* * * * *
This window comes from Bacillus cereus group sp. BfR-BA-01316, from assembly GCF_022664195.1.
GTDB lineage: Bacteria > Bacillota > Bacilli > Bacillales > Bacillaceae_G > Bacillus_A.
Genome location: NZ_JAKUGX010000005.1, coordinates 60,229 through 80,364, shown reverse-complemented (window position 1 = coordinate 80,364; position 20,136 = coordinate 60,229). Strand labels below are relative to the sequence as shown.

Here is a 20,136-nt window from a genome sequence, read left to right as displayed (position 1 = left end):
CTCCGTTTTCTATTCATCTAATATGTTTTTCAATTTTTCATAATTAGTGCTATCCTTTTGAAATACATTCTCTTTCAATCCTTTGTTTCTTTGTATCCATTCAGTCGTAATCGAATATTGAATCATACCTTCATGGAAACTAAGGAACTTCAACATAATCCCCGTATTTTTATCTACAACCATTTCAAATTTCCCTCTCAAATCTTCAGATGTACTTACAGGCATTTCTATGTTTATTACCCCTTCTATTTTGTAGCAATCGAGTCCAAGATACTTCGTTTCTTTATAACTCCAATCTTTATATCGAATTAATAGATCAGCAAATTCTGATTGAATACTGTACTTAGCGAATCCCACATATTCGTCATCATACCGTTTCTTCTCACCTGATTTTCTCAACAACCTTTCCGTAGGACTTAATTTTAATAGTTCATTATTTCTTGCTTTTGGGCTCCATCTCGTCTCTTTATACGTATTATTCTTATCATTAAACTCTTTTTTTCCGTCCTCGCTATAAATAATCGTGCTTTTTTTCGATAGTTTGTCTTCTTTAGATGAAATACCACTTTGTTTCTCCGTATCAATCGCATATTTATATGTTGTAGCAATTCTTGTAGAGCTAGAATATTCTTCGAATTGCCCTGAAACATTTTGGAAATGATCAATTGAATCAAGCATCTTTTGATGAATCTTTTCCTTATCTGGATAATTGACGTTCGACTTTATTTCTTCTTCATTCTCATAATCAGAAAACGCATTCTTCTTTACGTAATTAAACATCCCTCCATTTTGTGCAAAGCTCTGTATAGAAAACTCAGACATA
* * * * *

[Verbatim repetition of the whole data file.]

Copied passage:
This window comes from Bacillus cereus group sp. BfR-BA-01316, from assembly GCF_022664195.1.
GTDB lineage: Bacteria > Bacillota > Bacilli > Bacillales > Bacillaceae_G > Bacillus_A.
Genome location: NZ_JAKUGX010000005.1, coordinates 60,229 through 80,364, shown reverse-complemented (window position 1 = coordinate 80,364; position 20,136 = coordinate 60,229). Strand labels below are relative to the sequence as shown.

Here is a 20,136-nt window from a genome sequence, read left to right as displayed (position 1 = left end):
CTCCGTTTTCTATTCATCTAATATGTTTTTCAATTTTTCATAATTAGTGCTATCCTTTTGAAATACATTCTCTTTCAATCCTTTGTTTCTTTGTATCCATTCAGTCGTAATCGAATATTGAATCATACCTTCATGGAAACTAAGGAACTTCAACATAATCCCCGTATTTTTATCTACAACCATTTCAAATTTCCCTCTCAAATCTTCAGATGTACTTACAGGCATTTCTATGTTTATTACCCCTTCTATTTTGTAGCAATCGAGTCCAAGATACTTCGTTTCTTTATAACTCCAATCTTTATATCGAATTAATAGATCAGCAAATTCTGATTGAATACTGTACTTAGCGAATCCCACATATTCGTCATCATACCGTTTCTTCTCACCTGATTTTCTCAACAACCTTTCCGTAGGACTTAATTTTAATAGTTCATTATTTCTTGCTTTTGGGCTCCATCTCGTCTCTTTATACGTATTATTCTTATCATTAAACTCTTTTTTTCCGTCCTCGCTATAAATAATCGTGCTTTTTTTCGATAGTTTGTCTTCTTTAGATGAAATACCACTTTGTTTCTCCGTATCAATCGCATATTTATATGTTGTAGCAATTCTTGTAGAGCTAGAATATTCTTCGAATTGCCCTGAAACATTTTGGAAATGATCAATTGAATCAAGCATCTTTTGATGAATCTTTTCCTTATCTGGATAATTGACGTTCGACTTTATTTCTTCTTCATTCTCATAATCAGAAAACGCATTCTTCTTTACGTAATTAAACATCCCTCCATTTTGTGCAAAGCTCTGTATAGAAAACTCAGACATA